Early each week I read the scriptures for the following Sunday. This gives me time to prepare, not only by consulting a commentary or two (to find out what the scripture is saying – and what it is not saying), but also through the week I keep next Sunday’s scriptures in mind (both consciously and subconsciously) as I carry out the rites, routines and responsibilities of priestly pastoral ministry. At the end of the week I usually have too much to say in a brief homily and face a key challenge of any good preacher: what to say, and, equally importantly, what to leave out.
Yesterday, when I looked ahead to the scripture readings for this coming Sunday, my thoughts went back to last Sunday’s readings. Many of the characters featured last week were faced with the tension between heaven and earth. Remember the seven brothers faced with death because they would not turn from God: they each embraced martyrdom calmly and confidently knowing that their earthly life was only the preparation for full resurrection to eternal life. In the gospel we met the Sadducees who did not believe that there was life after death. They confront Jesus with tricky questions and would not have been satisfied when Jesus responded by quoting Moses referring to Abraham, Isaac, and Jacob (who had all been dead for centuries): “God is not God of the dead, but of the living for to him all are alive.”
One of the first things students of theology learn is that the Kingdom of God has two “parts” or “dimensions”. Perhaps we are most familiar with the future reality of the reign of God? We know that when our earthly life is complete, we will be invited to share the fulness of eternal life with God. We might call this the “not-yet” dimension. However we also know that Jesus emphasised that “the kingdom of God is among (or within) you.” (Luke 17:21) This is the “now” dimension.
This reminds us that Christians do not simply strive to keep the commandments and faithfully follow the gospel in order to achieve the reward of heaven. Instead a Christian desires constant personal and present experience of the presence and action of God in their daily human existence. The true Christian is the one who has encountered the reality of God in Jesus Christ and who knows the depth and power of this divine and therefore transforming love. Such a person will consequently live the circumstances of earthly human existence in a new way: living the “now” while awaiting the “not-yet.”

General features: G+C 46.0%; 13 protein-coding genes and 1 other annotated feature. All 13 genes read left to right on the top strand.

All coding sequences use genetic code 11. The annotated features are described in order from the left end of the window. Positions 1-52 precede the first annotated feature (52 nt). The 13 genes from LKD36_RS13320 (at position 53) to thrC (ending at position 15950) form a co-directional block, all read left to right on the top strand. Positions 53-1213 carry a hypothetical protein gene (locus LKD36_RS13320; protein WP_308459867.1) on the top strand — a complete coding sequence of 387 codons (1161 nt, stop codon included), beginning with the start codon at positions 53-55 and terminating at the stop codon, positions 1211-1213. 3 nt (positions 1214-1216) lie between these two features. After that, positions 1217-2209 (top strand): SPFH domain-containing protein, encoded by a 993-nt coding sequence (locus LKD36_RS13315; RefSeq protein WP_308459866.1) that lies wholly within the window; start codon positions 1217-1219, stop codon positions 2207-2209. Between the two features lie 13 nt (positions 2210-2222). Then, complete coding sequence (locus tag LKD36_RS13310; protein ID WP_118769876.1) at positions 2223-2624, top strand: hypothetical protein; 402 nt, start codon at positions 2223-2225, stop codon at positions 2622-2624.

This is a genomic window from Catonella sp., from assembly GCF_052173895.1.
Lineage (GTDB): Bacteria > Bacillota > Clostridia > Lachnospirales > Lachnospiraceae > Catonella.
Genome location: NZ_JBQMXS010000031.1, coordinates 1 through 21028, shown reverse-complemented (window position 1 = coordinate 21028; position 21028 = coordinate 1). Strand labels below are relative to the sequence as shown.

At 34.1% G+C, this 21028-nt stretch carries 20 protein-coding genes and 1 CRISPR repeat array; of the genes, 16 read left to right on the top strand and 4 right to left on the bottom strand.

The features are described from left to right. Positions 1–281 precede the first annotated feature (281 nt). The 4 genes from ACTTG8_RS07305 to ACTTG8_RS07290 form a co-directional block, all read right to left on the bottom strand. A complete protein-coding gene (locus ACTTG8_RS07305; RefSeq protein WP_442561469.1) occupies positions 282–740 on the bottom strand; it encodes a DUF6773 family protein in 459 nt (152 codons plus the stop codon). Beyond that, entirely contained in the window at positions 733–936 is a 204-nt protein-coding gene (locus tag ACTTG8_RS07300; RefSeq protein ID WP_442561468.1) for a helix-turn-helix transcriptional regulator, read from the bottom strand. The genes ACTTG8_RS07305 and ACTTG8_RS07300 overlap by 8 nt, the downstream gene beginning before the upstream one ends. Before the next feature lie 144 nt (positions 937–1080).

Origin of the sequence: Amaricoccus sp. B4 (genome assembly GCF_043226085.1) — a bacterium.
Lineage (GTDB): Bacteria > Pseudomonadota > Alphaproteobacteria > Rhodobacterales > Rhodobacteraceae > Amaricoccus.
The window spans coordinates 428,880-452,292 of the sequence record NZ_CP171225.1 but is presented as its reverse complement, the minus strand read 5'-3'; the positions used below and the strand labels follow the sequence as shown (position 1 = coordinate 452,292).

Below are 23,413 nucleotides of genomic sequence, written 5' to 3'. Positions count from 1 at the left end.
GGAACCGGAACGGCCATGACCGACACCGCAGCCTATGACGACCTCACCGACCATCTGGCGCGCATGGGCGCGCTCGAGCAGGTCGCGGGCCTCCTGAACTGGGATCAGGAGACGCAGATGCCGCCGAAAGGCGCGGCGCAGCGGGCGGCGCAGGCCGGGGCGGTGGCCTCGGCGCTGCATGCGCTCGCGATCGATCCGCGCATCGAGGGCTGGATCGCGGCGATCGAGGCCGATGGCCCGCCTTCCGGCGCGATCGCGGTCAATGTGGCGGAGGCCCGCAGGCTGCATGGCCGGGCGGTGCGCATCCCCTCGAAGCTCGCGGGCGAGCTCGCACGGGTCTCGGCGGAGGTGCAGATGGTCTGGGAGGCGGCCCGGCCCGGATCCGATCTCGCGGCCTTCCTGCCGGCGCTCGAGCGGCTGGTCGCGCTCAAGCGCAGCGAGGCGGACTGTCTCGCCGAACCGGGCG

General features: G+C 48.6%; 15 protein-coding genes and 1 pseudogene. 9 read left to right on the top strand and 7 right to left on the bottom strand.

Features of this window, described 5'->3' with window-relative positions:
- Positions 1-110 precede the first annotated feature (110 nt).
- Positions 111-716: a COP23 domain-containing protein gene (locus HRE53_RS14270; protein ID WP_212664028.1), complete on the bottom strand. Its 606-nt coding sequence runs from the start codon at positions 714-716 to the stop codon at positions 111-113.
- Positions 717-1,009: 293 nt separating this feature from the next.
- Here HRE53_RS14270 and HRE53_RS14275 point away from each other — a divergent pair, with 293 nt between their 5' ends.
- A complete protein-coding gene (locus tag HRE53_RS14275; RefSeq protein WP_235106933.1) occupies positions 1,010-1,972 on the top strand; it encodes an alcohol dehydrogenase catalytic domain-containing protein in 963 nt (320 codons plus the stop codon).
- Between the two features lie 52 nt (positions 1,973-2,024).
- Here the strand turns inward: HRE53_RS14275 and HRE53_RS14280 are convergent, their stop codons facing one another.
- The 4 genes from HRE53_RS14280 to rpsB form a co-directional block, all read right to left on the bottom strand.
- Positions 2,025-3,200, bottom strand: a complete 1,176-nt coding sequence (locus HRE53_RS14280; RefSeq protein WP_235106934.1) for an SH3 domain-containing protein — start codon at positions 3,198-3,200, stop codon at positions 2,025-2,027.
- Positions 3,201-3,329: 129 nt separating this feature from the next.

The generations that preceeded us had a very deep awareness of the “not-yet” reality of the kingdom of God. They knew that they were created for heaven, and were ready to endure extraordinary hardships and even martyrdom to win the reward of eternal life. Today we tend to focus more on our present earthly existence.
However this earthly life is not automatically the present (or “now”) dimension of God’s kingdom. Sadly, for most people, life on earth is “toil and trouble” (Psalm 90) with only superficial and transient tastes of hope and happiness.
Our present earthly existence becomes heavenly when we allow ourselves to be encountered by the reality of God in Jesus. It is in this relationship with Jesus that all life has a “new horizon and a decisive direction”. (Pope Benedict XVI Deus Caritas Est)
The happy and healthy person will live today on earth with an ever-present awareness of the two dimensions of God’s life with us. Many of us remember this healthy tension from the Catechism: why did God make you? “God made me to know him, to love and to serve him in this world [ie the “now” reality], and to be happy with him forever in the next [the “not-yet” reality].
“Being Christian is not the result of
an ethical choice or a lofty idea,
but the encounter
with an event, a person,
which gives life a new horizon
and a decisive direction.